We actually had a more CNAs assigned than State required. The focus of the place was ALWAYS on quality resident care, and we were deficiency-free for the last two years.

    BUT---working 3-11, I had 53 residents to care for. There was a floating supervisor I could call on for help, if things got REALLY hairy, assuming, of course, she wasn't already tied up on one of the other three Halls!

    Of those 53 residents, only 3 could be considered basically independant with ADLs---many were total care, and Lawd! did I have wanderers!

    Don't get me wrong---I loved it, because it WAS a good place to work. We were encouraged to make any changes that would improve care---and no mention was ever made of 'cost'. The CNAs were educated to be active team members, to report even a vague feeling that something was off with one of their residents, and thanks to them, I could go home at night knowing I'd done my job, and done it well.

    Unfortunately---I've found, since moving to a rural area of Louisian, that perhaps that place was the exception, rather than the rule.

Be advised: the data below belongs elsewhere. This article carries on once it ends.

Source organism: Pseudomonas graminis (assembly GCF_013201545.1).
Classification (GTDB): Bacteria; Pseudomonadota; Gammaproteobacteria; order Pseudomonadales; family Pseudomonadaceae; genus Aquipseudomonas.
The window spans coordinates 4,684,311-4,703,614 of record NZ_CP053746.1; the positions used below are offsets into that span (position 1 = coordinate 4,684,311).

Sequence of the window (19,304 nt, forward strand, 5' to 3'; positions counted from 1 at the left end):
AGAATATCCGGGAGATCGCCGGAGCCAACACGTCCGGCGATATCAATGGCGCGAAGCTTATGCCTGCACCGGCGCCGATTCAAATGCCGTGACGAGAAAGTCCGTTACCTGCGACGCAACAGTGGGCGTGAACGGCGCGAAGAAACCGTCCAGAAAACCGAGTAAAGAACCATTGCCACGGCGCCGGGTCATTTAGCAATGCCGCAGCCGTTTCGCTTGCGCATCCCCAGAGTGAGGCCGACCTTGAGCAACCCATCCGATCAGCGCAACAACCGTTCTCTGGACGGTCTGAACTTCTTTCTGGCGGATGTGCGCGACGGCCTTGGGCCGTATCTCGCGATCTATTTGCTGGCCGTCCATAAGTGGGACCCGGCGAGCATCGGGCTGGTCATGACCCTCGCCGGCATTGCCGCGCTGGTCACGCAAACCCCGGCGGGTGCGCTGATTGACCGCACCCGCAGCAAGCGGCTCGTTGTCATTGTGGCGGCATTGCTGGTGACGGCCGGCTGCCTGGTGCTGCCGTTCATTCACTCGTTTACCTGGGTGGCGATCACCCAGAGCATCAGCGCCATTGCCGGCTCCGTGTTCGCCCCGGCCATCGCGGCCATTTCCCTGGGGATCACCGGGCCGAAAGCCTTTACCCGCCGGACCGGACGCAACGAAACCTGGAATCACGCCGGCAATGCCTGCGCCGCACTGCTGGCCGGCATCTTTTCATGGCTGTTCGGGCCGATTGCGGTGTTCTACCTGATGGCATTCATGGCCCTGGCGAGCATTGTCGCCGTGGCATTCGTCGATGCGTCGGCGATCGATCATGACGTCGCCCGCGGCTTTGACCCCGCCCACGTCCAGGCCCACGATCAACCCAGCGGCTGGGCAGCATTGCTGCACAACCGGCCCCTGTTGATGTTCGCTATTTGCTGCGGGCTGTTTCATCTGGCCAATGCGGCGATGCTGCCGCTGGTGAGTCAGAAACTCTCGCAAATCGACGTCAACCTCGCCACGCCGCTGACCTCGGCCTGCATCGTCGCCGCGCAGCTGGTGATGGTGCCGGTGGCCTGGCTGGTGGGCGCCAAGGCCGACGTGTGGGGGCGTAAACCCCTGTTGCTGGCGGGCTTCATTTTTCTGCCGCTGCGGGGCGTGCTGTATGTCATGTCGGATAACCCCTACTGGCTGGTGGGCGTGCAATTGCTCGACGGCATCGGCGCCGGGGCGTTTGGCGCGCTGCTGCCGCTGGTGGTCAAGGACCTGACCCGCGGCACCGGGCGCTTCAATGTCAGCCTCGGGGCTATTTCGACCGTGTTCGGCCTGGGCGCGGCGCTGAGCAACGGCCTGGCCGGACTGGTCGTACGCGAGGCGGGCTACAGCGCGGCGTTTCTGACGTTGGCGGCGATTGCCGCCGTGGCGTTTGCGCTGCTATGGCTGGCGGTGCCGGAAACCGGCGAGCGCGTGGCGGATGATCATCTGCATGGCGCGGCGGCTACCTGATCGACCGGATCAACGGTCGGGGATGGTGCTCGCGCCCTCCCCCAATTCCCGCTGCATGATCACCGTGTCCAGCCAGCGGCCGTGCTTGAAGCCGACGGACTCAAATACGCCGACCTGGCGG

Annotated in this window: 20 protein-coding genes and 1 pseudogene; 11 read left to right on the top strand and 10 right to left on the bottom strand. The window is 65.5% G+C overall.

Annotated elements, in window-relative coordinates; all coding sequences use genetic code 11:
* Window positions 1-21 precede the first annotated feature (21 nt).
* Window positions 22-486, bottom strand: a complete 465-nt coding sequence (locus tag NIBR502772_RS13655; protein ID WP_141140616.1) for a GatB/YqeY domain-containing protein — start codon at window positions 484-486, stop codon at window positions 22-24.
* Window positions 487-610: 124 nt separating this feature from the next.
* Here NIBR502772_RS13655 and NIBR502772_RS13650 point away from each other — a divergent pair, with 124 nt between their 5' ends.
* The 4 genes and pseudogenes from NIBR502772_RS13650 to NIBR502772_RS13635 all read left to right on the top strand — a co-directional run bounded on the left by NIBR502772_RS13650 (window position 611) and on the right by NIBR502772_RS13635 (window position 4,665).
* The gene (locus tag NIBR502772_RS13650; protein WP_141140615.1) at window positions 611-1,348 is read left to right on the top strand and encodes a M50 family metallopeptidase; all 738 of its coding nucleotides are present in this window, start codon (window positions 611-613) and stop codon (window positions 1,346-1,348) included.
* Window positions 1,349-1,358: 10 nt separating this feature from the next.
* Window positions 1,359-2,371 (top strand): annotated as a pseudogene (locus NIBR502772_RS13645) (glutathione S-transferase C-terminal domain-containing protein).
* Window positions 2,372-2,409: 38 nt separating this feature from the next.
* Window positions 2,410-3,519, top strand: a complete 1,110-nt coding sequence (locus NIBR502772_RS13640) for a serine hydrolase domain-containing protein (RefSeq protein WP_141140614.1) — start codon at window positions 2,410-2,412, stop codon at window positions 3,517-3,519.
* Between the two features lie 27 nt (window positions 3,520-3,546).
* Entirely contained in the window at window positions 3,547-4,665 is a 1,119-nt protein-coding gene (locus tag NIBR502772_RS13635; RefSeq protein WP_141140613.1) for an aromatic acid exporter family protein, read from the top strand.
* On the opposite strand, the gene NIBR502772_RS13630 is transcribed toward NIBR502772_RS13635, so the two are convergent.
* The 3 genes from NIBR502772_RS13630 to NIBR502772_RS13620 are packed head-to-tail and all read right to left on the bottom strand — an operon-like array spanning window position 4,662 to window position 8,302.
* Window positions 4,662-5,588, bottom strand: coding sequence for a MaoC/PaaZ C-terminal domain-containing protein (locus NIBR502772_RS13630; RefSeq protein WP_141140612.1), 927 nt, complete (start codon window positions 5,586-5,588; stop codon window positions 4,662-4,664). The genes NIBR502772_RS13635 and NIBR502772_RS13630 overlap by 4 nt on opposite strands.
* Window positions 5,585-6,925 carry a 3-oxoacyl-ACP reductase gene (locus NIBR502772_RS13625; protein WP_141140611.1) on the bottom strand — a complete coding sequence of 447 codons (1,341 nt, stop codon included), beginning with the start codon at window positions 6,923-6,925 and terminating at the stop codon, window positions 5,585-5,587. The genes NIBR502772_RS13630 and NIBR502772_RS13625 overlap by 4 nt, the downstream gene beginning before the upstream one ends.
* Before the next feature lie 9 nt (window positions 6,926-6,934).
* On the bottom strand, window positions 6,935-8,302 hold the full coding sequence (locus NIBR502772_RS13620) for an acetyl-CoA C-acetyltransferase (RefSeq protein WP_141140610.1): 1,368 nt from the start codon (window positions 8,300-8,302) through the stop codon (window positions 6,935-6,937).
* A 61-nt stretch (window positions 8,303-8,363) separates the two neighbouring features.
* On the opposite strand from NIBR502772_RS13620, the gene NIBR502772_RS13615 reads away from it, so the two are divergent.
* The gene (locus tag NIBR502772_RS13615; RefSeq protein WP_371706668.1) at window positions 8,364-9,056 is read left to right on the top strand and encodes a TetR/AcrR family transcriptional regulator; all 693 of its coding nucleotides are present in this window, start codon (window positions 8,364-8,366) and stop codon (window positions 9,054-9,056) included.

And even there---I really needed less residents to care for!

    Yes---nursing homes are highly regulated, changes are being made, and most of them are good ones.

    But there's alot of room left for more changes, and we as nurses should carry our roles of patient advocate a step farther.

    WE are the ones who should be supporting legislation, and lobbying for needed changes, in my opinion. We work there---we know the love and caring a good staff gives, but we also know the problems that still need to be addressed.

    We also know---there are some bad places out there. Be honest, Ladies---you've heard of them---maybe, you've even worked at them a while.

    Until adequate staffing and quality resident care is what is demanded by EVERYONE involved with LTC---families, staff, physicians, management---we won't get the respect we deserve, and the residents won't get the care they deserve, on a universal basis.
  7. by   Rustyhammer
    Good Morning Nurses,
    This is my first time to this site and liked the empassioned response that I saw defending LTC. I am a LPN (working still on that RN) who works an alzheimers unit. I've worked the nursing homes for 15 years nursing and as a CNA for a couple before that.
    Anyway, I'll be checking in from time to time. I hope I figure out how to work and find the posts. You all seem like a neat bunch of people.
  8. by   Tim-GNP
    I agree with ComicRN and company--- you have a great deal left to learn.

    In my experience, families have a lot of unrealistic expectations regarding nursing home care and it's role in the trajectory of their loved ones health and longevity. I have seen patients admitted to the Alzheimers unit with the expectation that "this is a special unit... grandma(pa) will get well soon and come home." This usually happens because doctors don't often educate families regarding death and dying.